While loop - Learn Python 3 - Snakify

Lesson 6. While loop


1. While loop

while loop repeats the sequence of actions many times until some condition evaluates to True. The condition is given before the loop body and is checked before each execution of the loop body. Typically, the while loop is used when it is impossible to determine the exact number of loop iterations in advance.

The syntax of the while loop in the simplest case looks like this:

while some condition:
    a block of statements

Python firstly checks the condition. If it is False, then the loop is terminated and control is passed to the next statement after the while loop body. If the condition is True, then the loop body is executed, and then the condition is checked again. This continues while the condition is True. Once the condition becomes False, the loop terminates and control is passed to the next statement after the loop.

For example, the following program fragment prints the squares of all integers from 1 to 10. Here one can replace the "while" loop by the for ... in range(...) loop:

i = 1
while i <= 10:
    print(i ** 2)
    i += 1

In this example, the variable i inside the loop iterates from 1 to 10. Such a variable whose value changes with each new loop iteration is called a counter. Note that after executing this fragment the value of the variable i is defined and is equal to 11, because when i == 11 the condition i <= 10 is False for the first time.

Here is another example use of the while loop to determine the number of digits of an integer n:

n = int(input())
length = 0
while n > 0:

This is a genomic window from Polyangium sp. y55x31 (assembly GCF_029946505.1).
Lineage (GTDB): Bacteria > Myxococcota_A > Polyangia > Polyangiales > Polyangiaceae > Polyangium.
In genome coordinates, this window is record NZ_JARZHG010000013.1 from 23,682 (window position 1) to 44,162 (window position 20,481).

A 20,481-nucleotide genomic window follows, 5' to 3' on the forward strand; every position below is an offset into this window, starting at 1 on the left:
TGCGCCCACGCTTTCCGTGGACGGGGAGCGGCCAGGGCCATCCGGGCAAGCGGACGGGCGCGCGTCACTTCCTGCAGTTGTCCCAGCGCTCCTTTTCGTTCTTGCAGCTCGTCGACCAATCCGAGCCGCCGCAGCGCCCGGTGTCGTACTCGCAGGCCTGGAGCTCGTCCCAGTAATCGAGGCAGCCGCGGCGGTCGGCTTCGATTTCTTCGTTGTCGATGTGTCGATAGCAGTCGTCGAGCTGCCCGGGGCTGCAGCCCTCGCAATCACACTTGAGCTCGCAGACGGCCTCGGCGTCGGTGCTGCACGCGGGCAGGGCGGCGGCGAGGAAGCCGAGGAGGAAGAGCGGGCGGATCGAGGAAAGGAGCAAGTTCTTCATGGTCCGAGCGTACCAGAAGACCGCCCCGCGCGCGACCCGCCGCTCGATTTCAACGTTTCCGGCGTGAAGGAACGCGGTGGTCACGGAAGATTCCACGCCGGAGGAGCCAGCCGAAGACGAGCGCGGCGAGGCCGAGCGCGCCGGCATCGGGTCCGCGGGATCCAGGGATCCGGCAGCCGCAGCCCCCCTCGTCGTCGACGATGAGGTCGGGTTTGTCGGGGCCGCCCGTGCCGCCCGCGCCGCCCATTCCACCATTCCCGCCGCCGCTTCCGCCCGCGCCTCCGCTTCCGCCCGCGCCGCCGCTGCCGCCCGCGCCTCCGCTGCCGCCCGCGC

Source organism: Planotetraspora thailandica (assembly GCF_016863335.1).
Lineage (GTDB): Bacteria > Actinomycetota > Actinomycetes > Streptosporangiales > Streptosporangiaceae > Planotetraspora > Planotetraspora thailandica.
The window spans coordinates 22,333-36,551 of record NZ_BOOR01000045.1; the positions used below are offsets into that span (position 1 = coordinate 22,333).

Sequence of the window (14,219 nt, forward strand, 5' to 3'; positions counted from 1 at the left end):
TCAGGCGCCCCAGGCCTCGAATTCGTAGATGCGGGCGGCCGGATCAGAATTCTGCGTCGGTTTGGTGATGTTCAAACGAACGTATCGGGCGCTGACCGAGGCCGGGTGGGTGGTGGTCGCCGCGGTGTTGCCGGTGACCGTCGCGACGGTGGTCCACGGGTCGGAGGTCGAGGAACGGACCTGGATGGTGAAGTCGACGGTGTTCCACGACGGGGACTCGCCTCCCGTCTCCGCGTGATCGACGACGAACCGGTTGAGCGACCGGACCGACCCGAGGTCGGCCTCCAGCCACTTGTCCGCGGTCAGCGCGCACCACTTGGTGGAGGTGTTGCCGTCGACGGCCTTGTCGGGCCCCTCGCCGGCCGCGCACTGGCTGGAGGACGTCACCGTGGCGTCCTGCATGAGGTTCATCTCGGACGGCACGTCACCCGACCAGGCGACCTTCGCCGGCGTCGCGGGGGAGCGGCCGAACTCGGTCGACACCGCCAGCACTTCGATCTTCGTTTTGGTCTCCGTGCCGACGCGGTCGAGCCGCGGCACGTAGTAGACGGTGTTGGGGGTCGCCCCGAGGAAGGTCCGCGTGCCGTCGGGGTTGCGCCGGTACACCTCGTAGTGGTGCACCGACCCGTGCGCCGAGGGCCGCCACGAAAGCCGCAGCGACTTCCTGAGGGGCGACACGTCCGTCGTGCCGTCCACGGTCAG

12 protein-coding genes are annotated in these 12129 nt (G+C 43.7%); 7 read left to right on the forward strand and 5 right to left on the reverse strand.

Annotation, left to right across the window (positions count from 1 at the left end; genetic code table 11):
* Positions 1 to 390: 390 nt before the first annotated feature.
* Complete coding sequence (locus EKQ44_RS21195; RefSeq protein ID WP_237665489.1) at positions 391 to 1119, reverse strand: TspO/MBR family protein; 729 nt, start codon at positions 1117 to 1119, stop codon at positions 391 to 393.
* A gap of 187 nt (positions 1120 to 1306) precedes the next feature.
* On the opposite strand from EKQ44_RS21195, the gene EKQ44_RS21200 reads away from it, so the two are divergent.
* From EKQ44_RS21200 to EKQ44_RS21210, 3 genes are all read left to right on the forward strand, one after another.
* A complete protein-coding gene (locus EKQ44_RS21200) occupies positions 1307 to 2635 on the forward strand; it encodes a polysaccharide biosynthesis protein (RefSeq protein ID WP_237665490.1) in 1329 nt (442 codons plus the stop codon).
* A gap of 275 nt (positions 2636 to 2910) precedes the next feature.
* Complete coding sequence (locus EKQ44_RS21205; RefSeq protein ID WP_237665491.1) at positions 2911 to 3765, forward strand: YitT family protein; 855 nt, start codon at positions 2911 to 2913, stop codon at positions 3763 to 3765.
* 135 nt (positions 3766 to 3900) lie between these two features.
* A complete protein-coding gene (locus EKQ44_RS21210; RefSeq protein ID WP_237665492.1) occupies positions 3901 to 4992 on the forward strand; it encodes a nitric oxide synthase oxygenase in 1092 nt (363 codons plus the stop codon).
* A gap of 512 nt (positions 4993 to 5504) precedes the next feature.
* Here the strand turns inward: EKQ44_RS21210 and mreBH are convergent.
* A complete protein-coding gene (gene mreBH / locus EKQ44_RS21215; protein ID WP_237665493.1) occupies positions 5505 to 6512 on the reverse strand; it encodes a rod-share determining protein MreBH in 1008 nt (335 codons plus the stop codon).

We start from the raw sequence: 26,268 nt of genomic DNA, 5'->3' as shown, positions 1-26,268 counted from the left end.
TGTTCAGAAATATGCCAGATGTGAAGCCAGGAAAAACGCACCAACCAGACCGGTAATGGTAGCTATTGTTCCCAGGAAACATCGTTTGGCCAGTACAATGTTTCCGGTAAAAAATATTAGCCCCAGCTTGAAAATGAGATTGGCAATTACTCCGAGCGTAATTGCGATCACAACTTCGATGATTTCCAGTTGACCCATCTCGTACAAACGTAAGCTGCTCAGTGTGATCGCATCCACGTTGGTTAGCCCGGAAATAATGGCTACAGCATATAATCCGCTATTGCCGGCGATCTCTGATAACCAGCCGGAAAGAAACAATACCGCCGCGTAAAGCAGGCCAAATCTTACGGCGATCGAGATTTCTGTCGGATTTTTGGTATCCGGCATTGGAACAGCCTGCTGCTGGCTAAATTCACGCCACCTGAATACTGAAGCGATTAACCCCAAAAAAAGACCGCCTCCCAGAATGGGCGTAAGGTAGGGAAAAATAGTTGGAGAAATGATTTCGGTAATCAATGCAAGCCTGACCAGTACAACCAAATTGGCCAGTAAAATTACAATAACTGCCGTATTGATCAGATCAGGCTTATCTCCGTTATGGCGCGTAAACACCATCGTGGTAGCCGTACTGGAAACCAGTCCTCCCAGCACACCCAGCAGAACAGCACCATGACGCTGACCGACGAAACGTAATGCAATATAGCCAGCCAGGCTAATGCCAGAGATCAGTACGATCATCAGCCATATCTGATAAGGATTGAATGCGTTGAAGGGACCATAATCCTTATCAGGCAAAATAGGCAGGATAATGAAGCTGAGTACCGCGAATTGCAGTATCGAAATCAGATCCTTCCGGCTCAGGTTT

n //= 10  # this is equivalent to n = n // 10
    length += 1
print(length)  # 4

On each iteration we cut the last digit of the number using integer division by 10 (n //= 10). In the variable length we count how many times we did that.

In Python there is another, easier way to solve this problem: length = len(str(i)).

2. Loop control flow

2.1. else

One can write an else: statement after a loop body which is executed once after the end of the loop:

i = 1
while i <= 10:
    print(i)
    i += 1
else:
    print('Loop ended, i =', i)

At the first glance, this statement doesn't seem to have sense, because the else: statement body can just be put after the end of the loop. "else" statement after a loop only has sense when used in combination with the instruction break. If during the execution of the loop Python interpreter encounters break, it immediately stops the loop execution and exits out of it. In this case, the else: branch is not executed. So, break is used to abort the loop execution during the middle of any iteration.

Here is a Black Jack-like example: a program that reads numbers and sums it until the total gets greater or equal to 21. The input sequence ends with 0 for the program to be able to stop even if the total sum of all numbers is less than 21.

Let's see how it behaves on the different inputs.

Version 1. The loop is exited normally after checking the condition, so the "else" branch is executed.

total_sum = 0
a = int(input())
while a != 0:
    total_sum += a
    if total_sum >= 21:
        print('Total sum is', total_sum)
        break